Mr. Eck, McDonough's first police car and a horse
By Jeff Reeves
In the 1950’s and 60’s McDonough had one of the most popular and colorful policemen on their staff, Mr. Eck Brannan. Mr. Eck was the tallest and biggest policeman that was in the department at the time. Mr. Eck was seven feet tall and wore a 15-1/2 eee size shoe. If you asked Mr. Eck how tall he was, he would reply 6 feet, 9 inches.
If you were a child growing up in the 50’s and 60’s in McDonough you probably remember Mr. Eck. If he saw a child up on the Square he would go over and pull his plastic change holder out and give you some money. Mr. Eck was very kind and we were always glad to see him.
Homer Upchurch was police chief back then and he, Mr. Eck and Knot Lunsford were the police department in 1952. The Police Shack, as we called it, was on the Square at the time. It was a very small building with a shelf for a desk, one chair, a telephone and a hat rack and that was it. It had windows all around it and was painted white. When Mr. Eck occupied it there was not much room left for another person.
As a child I remember Mr. Eck very well. He was the tallest person I had ever seen and I would see him daily on the McDonough Square. In the evening he would go around to all the stores and grab the door handles and shake the door until I thought he was going to shake it right off its hinges. He never did of course and I don’t ever remember any store ever getting robbed with him on duty. I’m sure that anybody who thought about doing something like that did not want to have to deal with Mr. Eck.
Mr. Eck very rarely locked someone up in jail. He had his own way of dealing with people. If he caught you doing something wrong, he would take you down to the jailhouse and give you a good talking to. He said that it usually took care of itself and he never would have any trouble with that person again!
One day in 1952 Darry Cook, who was 16 at the time, was going in to work for Dr. Ward at Ward Drug Co. on the south side of the Square. Darry heard someone yell across the street. When Darry looked over in that direction he saw Mr. Eck standing in front of the Police Shack yelling “Come here boy.” Darry crossed the street to see what Mr. Eck wanted. When Darry got there Mr. Eck asked him if he would drive him to a call. He told Darry that they had just gotten a new 1952 Chevrolet police car and that his knees rubbed against the dash and made his knees uncomfortable. Darry said he would be glad to help out.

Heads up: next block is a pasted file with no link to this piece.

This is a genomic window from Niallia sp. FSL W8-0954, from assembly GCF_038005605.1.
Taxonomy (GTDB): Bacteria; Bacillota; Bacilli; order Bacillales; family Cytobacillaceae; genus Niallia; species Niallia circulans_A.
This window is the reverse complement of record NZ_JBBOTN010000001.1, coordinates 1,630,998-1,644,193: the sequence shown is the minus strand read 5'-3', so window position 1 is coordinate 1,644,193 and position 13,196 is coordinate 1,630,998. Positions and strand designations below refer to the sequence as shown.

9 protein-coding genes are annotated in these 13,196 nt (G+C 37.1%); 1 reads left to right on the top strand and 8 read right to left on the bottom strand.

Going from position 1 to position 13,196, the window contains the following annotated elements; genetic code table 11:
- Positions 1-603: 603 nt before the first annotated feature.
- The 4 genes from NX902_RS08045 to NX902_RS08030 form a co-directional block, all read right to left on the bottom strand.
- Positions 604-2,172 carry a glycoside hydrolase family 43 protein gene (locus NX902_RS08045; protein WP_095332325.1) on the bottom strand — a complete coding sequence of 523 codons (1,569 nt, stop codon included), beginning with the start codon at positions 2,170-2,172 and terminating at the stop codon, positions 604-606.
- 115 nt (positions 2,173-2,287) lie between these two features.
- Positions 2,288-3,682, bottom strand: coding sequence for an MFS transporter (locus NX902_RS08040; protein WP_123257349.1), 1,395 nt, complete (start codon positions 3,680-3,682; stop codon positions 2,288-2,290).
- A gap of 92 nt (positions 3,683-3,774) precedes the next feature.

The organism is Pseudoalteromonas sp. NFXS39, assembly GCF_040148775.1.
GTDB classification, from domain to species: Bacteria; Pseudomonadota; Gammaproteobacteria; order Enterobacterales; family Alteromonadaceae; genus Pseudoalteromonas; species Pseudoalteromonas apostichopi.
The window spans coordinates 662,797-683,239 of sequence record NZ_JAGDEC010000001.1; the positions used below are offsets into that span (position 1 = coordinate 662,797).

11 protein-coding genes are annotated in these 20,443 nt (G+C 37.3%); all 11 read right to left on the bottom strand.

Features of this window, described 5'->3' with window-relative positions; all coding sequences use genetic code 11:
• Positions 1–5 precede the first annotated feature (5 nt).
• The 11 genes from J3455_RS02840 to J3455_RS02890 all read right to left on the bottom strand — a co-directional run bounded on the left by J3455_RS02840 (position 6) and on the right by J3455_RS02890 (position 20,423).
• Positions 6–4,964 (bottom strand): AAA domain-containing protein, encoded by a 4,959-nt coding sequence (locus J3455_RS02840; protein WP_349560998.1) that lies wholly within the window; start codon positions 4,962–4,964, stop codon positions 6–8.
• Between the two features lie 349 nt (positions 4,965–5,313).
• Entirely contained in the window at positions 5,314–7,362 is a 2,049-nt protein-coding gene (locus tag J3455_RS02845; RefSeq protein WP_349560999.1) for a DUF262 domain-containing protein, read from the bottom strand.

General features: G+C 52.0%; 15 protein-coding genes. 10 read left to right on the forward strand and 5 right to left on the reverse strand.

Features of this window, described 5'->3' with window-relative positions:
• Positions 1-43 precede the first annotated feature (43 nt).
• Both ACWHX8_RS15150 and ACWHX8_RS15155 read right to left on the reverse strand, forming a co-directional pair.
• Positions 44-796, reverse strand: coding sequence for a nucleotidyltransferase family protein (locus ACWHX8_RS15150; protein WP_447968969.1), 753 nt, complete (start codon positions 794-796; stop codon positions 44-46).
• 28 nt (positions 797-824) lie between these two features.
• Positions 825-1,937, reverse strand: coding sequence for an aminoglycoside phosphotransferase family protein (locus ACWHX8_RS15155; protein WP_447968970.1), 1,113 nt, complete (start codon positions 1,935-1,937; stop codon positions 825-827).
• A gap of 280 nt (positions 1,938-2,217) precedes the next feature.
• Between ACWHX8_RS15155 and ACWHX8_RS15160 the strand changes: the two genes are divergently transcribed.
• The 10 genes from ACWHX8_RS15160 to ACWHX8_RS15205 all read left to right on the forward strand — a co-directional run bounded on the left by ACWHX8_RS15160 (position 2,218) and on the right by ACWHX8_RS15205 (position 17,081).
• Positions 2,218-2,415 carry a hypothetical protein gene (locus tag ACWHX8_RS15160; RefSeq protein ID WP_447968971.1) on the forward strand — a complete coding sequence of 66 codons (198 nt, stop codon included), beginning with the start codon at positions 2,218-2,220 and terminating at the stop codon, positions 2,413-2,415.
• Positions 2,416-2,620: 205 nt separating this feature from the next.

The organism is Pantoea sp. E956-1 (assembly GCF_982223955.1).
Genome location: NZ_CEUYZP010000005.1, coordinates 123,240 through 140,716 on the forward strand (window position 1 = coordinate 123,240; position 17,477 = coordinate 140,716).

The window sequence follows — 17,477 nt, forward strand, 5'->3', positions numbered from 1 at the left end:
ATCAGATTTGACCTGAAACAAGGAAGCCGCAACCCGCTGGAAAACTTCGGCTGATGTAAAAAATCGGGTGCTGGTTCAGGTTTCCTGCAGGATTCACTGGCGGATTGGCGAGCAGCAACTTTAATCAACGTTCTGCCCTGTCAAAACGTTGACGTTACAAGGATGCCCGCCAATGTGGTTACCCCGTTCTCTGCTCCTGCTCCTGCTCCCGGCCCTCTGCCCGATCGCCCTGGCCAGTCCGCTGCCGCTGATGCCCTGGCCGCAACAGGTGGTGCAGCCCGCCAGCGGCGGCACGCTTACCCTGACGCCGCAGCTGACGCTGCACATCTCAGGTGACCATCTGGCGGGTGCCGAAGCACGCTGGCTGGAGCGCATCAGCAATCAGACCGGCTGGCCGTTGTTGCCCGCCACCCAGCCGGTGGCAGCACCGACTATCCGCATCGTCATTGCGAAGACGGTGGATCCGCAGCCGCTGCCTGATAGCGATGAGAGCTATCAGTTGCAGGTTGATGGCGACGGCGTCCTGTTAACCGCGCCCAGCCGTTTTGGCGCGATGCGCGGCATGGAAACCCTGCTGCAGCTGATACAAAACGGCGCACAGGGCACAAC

So Darry got behind the wheel and Mr. Eck got in on the passenger side. Mr. Eck instructed Darry to drive southwest of the Square about two to three miles. When Darry and Mr. Eck arrived at the location they saw two grown men fighting.
Instead of Mr. Eck getting out of the car to break up the fight, Mr. Eck told Darry to pull up to where they were fighting. Mr. Eck rolled down his window and ordered the men to stop fighting and get in the back seat of the police car, which they did! One look at Mr. Eck was all it took to make you give up!
Mr. Eck told Darry to drive back to the jail, which was on the north side of the Square. They all pulled up in front of the jail. Mr. Eck and the two men got out and went inside the jail. Darry got out and walked across the Square and went in the front door of Ward Drug Co., continuing on to work as if nothing had ever happened!
The most popular story I heard about Mr. Eck, and I heard it many times, was that one time he found out about a moonshine still in Henry County and one day they decided to raid the still.
When they arrived at the still the operator happened to be there and decided to run instead of giving up. Well, the operator took off running through a cornfield and Mr. Eck was chasing him from the other side of some corn stalks. Mr. Eck finally caught up with him and the man had to go to court before a judge. The judge asked the man why had he stopped running and given up. The operator replied, “Well, Judge, when I figured out that policeman was on a horse, I knew I could not outrun that horse.” Little did he know, Mr. Eck was running just like him. The operator could only see Mr. Eck’s head bobbing up and down on top of the cornstalks and just assumed he was on a horse. Even if Mr. Eck wasn’t on a horse, he would still have caught him. That man was taking two to three steps every time Mr. Eck stepped once.
Jeff Reeves is a lifelong resident of McDonough and has recently joined the Times as an advertising sales representative. He and his wife Betsy have one son.